For us folks from the old school, the question of whether to use digital or film can be a real dilemma. While film often produces a sharper image, digital cameras can hold a much greater number of shots. This is extremely useful if you are getting a lot of visits. Last summer, I found a bear tree that was freshly marked. I set up a film camera with a roll of 24 exposures in hopes of capturing any bears that might mark the tree again. Unfortunately, the film was completely used up by mice and snowshoe hares that came to the site before the bear. By the time the bear did come by, the camera was out of film and I missed the image. By comparison, I was able to take 255 images in just one night with a digital camera. A digital scout camera also allows for quick review, and the ability to easily e-mail images to friends and family. However, digitals do require a lot of power, and can quickly go through batteries. Also, when the weather is cold, the batteries need to be re-charged or changed more frequently.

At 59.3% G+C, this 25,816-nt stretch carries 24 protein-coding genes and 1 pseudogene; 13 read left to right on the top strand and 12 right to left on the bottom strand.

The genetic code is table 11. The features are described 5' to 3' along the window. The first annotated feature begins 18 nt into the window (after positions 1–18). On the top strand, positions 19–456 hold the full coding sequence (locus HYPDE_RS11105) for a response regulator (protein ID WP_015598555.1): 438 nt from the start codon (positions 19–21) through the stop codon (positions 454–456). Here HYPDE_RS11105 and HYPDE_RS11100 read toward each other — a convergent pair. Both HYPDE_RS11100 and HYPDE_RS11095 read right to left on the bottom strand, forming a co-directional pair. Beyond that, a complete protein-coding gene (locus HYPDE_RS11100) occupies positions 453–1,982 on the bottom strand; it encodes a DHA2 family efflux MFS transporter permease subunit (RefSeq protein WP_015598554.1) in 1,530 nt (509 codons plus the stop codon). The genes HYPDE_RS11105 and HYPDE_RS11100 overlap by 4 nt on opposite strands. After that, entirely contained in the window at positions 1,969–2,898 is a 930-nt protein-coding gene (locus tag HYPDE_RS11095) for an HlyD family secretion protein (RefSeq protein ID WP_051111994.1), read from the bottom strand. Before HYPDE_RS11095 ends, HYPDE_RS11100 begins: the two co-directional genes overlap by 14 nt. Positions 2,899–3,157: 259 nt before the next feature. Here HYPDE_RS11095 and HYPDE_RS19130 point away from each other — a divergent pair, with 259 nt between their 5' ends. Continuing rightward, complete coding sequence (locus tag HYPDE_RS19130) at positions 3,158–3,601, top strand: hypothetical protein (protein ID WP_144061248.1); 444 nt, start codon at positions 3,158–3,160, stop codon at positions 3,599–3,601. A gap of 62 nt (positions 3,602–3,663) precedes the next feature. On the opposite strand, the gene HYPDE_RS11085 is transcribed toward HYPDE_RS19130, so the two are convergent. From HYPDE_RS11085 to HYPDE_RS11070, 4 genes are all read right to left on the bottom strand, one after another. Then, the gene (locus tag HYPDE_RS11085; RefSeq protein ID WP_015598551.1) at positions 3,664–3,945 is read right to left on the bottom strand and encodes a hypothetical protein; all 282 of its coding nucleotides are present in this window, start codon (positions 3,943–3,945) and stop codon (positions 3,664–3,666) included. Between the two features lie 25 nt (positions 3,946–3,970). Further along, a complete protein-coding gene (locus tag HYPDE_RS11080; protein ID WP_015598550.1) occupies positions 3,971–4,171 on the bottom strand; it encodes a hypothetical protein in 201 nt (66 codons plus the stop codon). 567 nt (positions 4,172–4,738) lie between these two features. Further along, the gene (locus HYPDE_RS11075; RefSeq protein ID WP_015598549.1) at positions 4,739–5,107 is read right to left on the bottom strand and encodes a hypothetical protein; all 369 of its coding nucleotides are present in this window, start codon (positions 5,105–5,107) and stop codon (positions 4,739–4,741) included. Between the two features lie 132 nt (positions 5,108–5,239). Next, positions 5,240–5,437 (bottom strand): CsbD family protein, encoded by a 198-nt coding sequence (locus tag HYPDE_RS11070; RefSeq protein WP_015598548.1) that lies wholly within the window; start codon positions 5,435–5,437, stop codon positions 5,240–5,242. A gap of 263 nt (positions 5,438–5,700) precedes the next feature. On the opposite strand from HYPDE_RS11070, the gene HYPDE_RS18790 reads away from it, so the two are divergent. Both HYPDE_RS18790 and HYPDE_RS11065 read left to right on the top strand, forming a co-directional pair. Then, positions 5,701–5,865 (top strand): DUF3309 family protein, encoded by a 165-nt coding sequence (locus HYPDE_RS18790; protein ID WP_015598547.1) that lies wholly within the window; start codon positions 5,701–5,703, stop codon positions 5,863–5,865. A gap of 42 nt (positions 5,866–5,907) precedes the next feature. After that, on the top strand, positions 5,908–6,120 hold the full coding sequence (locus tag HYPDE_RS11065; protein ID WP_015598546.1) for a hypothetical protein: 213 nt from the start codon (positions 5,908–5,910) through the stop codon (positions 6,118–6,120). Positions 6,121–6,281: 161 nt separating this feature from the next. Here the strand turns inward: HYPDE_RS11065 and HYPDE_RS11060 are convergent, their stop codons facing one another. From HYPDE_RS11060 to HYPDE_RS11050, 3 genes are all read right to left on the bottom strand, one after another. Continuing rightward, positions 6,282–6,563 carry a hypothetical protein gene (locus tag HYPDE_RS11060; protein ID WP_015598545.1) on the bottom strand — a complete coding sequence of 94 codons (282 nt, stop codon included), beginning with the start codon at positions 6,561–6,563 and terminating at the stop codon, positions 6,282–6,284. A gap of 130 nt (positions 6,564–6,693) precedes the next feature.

Proper camera placement is essential for capturing images. As you look for good places to locate your camera, notice where there is sign, such as tracks, scat or disturbed areas, and place the camera nearby. If you are in woods, look for trails or travel corridors, where animals are likely to walk by your set-up.
A good place to begin experimenting with a scout camera is at your own bird feeder. If you don't want a lot of images of the birds that come in during the day, I suggest you shut off the camera during the daytime and then re-activate it at dusk. You may be surprised what visits your feeder at night, such as a mouse or a flying squirrel.